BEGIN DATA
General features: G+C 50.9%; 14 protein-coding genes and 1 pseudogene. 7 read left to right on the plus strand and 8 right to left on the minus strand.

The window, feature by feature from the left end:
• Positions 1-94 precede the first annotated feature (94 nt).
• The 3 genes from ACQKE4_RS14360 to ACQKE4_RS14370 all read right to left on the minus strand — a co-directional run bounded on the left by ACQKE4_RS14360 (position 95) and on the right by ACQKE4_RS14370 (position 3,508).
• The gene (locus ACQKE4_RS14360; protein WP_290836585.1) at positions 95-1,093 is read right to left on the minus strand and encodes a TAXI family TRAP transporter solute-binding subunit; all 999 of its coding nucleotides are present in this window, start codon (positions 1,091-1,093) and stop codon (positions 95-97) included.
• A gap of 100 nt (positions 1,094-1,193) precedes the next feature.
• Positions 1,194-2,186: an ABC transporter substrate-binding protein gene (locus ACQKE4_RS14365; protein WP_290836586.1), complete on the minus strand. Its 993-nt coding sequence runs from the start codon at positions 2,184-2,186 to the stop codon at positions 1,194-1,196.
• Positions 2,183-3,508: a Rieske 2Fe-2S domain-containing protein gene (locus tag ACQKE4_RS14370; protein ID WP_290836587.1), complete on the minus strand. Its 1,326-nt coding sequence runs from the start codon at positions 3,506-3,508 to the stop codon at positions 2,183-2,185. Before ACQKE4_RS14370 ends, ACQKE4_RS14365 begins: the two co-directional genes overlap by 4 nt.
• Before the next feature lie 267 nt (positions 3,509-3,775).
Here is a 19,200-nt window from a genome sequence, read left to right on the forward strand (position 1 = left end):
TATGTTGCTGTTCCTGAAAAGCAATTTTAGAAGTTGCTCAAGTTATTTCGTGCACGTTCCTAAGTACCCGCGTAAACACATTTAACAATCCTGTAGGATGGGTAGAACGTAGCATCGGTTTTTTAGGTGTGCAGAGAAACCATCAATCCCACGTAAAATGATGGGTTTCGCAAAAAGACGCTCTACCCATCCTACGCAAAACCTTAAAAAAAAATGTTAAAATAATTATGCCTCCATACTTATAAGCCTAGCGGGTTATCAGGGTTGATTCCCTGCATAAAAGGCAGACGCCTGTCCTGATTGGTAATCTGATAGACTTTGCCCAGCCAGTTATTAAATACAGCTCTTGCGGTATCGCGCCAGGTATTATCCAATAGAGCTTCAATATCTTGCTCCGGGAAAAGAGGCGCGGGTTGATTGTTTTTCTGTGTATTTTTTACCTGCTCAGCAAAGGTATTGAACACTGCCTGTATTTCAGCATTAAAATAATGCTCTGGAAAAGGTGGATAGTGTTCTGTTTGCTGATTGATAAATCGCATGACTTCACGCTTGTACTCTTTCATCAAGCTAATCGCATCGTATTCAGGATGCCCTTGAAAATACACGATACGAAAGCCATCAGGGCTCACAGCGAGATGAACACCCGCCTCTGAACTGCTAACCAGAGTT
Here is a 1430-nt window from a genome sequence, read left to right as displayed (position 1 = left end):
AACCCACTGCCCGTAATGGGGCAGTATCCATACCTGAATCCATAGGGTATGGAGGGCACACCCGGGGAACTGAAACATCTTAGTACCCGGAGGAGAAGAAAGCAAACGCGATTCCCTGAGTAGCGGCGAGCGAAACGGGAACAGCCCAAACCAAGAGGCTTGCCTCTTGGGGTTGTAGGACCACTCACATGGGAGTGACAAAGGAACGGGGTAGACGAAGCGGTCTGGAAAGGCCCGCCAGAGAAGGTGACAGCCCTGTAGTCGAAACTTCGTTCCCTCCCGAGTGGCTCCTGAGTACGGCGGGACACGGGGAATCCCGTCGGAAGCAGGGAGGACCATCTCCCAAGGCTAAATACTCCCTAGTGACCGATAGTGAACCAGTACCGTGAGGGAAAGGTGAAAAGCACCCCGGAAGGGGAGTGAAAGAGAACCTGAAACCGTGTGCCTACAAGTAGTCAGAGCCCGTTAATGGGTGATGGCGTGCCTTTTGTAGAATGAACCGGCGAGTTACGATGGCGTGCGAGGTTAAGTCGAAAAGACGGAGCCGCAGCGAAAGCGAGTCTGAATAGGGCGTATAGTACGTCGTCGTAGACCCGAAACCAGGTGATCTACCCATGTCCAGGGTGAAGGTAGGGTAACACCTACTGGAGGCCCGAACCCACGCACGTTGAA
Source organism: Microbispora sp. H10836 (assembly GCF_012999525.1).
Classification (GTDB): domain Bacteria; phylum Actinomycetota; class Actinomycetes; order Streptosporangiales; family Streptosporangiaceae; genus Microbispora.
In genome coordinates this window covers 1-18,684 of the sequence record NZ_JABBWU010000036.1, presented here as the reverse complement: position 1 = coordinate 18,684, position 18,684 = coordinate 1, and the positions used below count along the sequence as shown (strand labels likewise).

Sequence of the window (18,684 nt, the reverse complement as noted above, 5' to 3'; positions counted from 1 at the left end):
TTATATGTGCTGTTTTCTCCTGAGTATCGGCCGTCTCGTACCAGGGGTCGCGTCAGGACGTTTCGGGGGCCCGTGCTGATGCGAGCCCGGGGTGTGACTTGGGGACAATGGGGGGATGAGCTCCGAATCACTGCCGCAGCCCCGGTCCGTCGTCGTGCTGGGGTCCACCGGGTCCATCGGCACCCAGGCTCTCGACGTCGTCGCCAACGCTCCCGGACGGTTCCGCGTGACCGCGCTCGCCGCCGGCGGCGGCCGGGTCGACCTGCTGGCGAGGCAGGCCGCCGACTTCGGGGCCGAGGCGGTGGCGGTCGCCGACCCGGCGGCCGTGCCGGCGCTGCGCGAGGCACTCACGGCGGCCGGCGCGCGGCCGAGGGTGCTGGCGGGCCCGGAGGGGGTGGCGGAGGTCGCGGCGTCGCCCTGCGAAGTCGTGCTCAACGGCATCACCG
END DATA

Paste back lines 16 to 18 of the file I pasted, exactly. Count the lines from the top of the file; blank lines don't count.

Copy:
In genome coordinates this window covers 1-18,684 of the sequence record NZ_JABBWU010000036.1, presented here as the reverse complement: position 1 = coordinate 18,684, position 18,684 = coordinate 1, and the positions used below count along the sequence as shown (strand labels likewise).

Sequence of the window (18,684 nt, the reverse complement as noted above, 5' to 3'; positions counted from 1 at the left end):
TTATATGTGCTGTTTTCTCCTGAGTATCGGCCGTCTCGTACCAGGGGTCGCGTCAGGACGTTTCGGGGGCCCGTGCTGATGCGAGCCCGGGGTGTGACTTGGGGACAATGGGGGGATGAGCTCCGAATCACTGCCGCAGCCCCGGTCCGTCGTCGTGCTGGGGTCCACCGGGTCCATCGGCACCCAGGCTCTCGACGTCGTCGCCAACGCTCCCGGACGGTTCCGCGTGACCGCGCTCGCCGCCGGCGGCGGCCGGGTCGACCTGCTGGCGAGGCAGGCCGCCGACTTCGGGGCCGAGGCGGTGGCGGTCGCCGACCCGGCGGCCGTGCCGGCGCTGCGCGAGGCACTCACGGCGGCCGGCGCGCGGCCGAGGGTGCTGGCGGGCCCGGAGGGGGTGGCGGAGGTCGCGGCGTCGCCCTGCGAAGTCGTGCTCAACGGCATCACCG